‘Sé mo ghéarghoin tinnis gur theastaigh uainn Gaeil Thír Eoghain
Agus oidhríbh an Fheadha gan seaghais faoi liag dar gcómhair;
Géaga glandaite Néill Fhrasaigh nach dtréigeadh an ceol,
Is chuirfeadh éideadh fan Nollaig ar na hollaimh bheadh ag géilleadh dóibh

Ó tréaghdadh na treabha bhí in Eachroim is faraoir fan Bhóinn;
Sliocht Íre na flathaibh bhéarfadh fascadh do gach draoi gan ghleo;
Nach mb’fhéarr dhuit ins na liosaibh agus mise le do thaoibh gach neoin,
Ná saighde Chlann Bhullaí bheith ag tolladh fríd do chroí go deóidh ?

Cha dhiúiltfainn do chuireadh ar a gcruinneann na ríte d’or;
Ach gur cladhartha liom scarúint le mo charaid atá sa tír go fóill;
An céile úd a mheallas le mo ghealladh tráth bhí sí óg,
Dá dtréiginn anois í gur fiosach damh go mbeadh sí i mbrón

Cha shaoilim gur caraid duit a maireann de do ghaoltaibh beo.
Táir faofa gan earradh bocht bearranach baoth gan dóigh;
Nach mb’fhéarr duitse imeacht le hainnir na maothchrobh meor,
Ná na tíortha bheith fanóid fá gach ramhan dá ndearn tú a cheol

A théagair ‘sa chuisle má’s cinniúin duit mé mar stór;
Tabhair léigse is gealladh damh ar maidin sul má dtéim ‘sa ród;
Má éagaim fán tSeanainn i gcrích Mhanainn nó san Éiphte mhór,
Gurb ag a Gaeil chumhra an Chreagáin a leagas tú mé i gcré faoi fhód.

The Graveyard of Creggan Church

The poet:
By the graveyard of Creggan I slept last night in grief;
At daybreak a fair maid came towards me with a kiss;
Her rosy cheeks were glowing and her hair a golden sheen;
A healing balm for everyone to gaze on this young queen.

Fairywoman:
‘Kind nobleman do not languish here in clouds of grief forlorn
But rise up quickly and come with me west along the road,
To the sweet land of honey where the stranger has no hold,
And in the halls you will delight, being enticed by strains of song.

The poet:
My sweet queen, are you Helen for whom many were destroyed,
Or are you one of Parnassus’ nine fair maids once in human form,
Where in the world, unblemished star, have you been reared
That you should want the likes of me, whispering with you on the road?

Fairywoman:
‘Do not ask me questions, for I sleep not on this side of the Boyne,
I’m a little fairychild reared by the side of Gráinne Óg;
In the rightful court of poets I openly inspire song,
At nightime I’m in Tara, in the heart of Tyrone by dawn.’

The poet:
It is my great woe that from us the Gaels of Tyrone have gone;
And the heirs of the Few, in sorrow, under slabs beyond,.
The pure branch of Niall Frasach would never abandoned song,
But at Christmas would clothe the poets who would so honour them.

Fairywoman:
‘Alas the tribes of Aughrim and the Boyne were ruined,
And the heirs of royal Ír who would shelter every druid.
Woudn’t you be better by my side each noon, in fairyforts,
Than the arrows of the Williamites ever piercing your heart?’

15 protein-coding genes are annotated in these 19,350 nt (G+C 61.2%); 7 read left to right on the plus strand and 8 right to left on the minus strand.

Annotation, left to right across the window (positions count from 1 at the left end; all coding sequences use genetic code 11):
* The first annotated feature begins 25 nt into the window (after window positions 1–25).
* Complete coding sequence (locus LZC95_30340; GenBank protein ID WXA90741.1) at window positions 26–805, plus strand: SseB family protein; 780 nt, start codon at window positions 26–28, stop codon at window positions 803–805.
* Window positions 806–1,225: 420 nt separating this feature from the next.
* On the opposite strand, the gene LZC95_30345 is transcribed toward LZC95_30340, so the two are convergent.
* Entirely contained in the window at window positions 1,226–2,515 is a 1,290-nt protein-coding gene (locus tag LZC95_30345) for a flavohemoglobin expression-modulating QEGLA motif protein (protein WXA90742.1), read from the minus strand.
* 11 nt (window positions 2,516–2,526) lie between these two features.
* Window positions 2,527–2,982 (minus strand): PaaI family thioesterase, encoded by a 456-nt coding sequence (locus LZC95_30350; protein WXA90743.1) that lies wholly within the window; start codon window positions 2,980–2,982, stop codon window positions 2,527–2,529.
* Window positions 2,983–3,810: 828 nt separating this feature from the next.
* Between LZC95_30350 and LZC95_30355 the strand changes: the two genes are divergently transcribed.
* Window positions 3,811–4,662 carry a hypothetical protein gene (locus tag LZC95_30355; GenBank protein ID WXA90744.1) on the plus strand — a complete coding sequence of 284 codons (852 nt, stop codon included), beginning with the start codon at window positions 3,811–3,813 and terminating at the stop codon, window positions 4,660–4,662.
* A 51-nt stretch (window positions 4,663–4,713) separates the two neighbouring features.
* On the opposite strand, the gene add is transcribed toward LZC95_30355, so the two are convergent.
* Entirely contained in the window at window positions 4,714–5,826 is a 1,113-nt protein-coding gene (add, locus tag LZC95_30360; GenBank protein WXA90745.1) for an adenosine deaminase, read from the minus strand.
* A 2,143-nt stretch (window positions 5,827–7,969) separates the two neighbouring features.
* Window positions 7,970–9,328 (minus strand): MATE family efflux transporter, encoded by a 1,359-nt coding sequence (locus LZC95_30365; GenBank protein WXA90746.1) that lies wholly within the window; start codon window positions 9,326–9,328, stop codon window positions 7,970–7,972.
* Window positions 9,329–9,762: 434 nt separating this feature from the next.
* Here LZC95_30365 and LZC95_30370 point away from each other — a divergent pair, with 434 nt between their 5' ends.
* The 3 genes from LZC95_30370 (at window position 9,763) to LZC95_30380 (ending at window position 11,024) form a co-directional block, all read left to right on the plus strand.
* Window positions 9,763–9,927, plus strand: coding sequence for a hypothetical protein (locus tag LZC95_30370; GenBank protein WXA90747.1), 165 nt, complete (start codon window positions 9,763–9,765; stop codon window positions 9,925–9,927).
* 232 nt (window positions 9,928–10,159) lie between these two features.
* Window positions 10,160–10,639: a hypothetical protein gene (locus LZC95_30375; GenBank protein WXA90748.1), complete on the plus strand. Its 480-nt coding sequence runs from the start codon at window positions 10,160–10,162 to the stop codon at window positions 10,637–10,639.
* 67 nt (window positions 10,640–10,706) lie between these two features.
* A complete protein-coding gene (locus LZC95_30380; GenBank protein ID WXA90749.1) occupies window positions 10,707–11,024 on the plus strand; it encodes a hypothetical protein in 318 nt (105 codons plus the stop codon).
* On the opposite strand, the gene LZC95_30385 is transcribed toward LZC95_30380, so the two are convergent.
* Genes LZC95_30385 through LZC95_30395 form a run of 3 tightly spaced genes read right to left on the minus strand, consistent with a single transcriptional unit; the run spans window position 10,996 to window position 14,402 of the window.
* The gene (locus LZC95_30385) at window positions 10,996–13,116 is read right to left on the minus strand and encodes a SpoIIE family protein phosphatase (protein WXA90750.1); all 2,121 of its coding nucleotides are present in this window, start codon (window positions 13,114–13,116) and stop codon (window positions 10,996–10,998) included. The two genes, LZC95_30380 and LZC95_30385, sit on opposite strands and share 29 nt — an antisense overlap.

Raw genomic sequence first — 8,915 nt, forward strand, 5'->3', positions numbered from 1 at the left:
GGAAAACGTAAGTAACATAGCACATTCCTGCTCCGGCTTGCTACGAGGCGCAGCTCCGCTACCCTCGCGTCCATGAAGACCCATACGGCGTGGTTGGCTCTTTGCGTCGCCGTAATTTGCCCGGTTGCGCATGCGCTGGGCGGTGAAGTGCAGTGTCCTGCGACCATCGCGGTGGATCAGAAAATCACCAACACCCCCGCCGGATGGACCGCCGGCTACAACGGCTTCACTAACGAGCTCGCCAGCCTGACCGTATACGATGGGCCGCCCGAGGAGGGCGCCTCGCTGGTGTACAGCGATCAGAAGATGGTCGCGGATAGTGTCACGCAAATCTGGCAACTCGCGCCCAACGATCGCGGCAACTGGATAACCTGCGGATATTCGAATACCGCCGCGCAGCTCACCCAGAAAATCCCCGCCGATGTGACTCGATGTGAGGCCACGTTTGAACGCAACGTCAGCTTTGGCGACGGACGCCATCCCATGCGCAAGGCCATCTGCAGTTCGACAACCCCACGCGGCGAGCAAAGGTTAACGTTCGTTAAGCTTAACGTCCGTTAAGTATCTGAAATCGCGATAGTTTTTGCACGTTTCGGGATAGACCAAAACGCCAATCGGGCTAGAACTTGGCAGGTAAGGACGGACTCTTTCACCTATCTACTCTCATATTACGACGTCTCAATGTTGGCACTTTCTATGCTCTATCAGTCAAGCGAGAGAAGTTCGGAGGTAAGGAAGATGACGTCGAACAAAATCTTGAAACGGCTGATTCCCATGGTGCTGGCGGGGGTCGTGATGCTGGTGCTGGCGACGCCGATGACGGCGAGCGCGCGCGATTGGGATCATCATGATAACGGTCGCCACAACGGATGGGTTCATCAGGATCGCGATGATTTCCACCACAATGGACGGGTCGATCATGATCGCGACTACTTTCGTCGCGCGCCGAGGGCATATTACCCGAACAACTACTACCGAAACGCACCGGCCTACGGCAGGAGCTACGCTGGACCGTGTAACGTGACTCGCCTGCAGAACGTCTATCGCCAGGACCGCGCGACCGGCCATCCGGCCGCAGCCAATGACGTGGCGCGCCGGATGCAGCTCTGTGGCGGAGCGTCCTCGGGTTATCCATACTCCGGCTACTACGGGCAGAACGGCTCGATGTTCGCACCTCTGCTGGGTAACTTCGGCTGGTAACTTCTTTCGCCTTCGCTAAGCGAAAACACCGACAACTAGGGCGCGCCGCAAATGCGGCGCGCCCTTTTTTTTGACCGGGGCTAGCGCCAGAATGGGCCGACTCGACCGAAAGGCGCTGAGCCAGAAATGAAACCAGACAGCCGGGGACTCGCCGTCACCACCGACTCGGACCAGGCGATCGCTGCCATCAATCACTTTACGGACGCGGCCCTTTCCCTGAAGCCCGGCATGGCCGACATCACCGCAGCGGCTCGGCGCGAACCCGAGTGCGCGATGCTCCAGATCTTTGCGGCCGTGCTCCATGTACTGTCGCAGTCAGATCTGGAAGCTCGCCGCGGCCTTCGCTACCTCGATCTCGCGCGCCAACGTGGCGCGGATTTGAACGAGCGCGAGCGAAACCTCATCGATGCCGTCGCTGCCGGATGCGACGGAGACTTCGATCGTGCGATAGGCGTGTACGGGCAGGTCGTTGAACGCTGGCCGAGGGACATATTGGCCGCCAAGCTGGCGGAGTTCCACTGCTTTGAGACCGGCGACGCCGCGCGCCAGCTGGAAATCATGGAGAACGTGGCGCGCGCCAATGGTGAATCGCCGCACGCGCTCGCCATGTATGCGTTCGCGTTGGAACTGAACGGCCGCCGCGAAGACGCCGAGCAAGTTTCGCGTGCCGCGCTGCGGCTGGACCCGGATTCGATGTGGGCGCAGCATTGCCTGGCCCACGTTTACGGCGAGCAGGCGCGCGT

The poet:
I would not refuse your bidding for all the gold of kings;
But I hesitate to leave my friends who are still living here.
The spouse whom I enticed once, with promises when young,
If I forsake her now, I know that she would surely mourn.

Fairywoman:
‘I don’t think your kindred here are indeed your friends.
You’re penniless and poor, distressed and undone;
Far better to go with the woman of the smooth fingered hands
Than all about here mocking each burst of song you sang’.

The poet:
My beloved one, if destiny has fated me to be your own;
Guarantee and promise me before I take the road at dawn;
Should I die in Egypt, by the Shannon, or Manaan’s Isle,
That with the Gaels of Creggan you will bury me in soil.

(Translation: P. Ní Uallacháin)

© Oriel Arts 2017

Music

The version of the melody here is older and more elegiac in form. It was recorded by collector Wilhem Doegan (AHU pp. 386-87) from Mary Harvessy (AHU pp 391-2) who claimed ancestral relations with the poet, Art Mac Cumhaigh who composed it. Other variants of the air were recorded by Luke Donnellan  (AHU 361-3) from Brigid Hearty and other singers in the McKeown family of Crossmaglen (AHU pp.392-3).

Seamus Ennis transcriber of Donnellan recordings

The earliest  known version of the same air, was published by George Petrie as Un Killan Creggan, in his Ancient Music of Ireland and would have been collected prior to 1855. This suggests that all known versions are variants of the one original air which, more than likely, was composed by the poet himself, who died in 1773. Luke Donnellan’s recording of the song was transcribed here by the piper Séamus Ennis, whose mother was from Oriel, Mary McCabe from Donoughmoyne, County Monaghan. He was so taken with the air that he recorded it in 1961

Úirchill a’ Chreagáin Seamus Ennis transcription from Luke Donnellan recording. National Folklore Collection

Seamus Ennis playing the air of Úirchill a Chreagáin which he learned from the recordings of the McKeown Family Lough Ross Crossmaglen and Mary Harvessy Crossmaglen from Luke Donnellan ediphone recording. 

The air was brought to Donegal, after the Irish college opened in Rann na Feirste in 1926. It underwent changes there by local singer Aodh Ó Duibheannaigh (AHU pp. 256-8) and was later popularised through Ulster (AHU pp. 256-58). That popular version has been recorded by Clannad, Albert Fry, Mícheál and Tríona Ní Dhomhnaill, and many other well known singers. That more popular version is played here for ORIEL ARTS by Zoe Conway and John McIntyre 2017.

© Oriel Arts 2017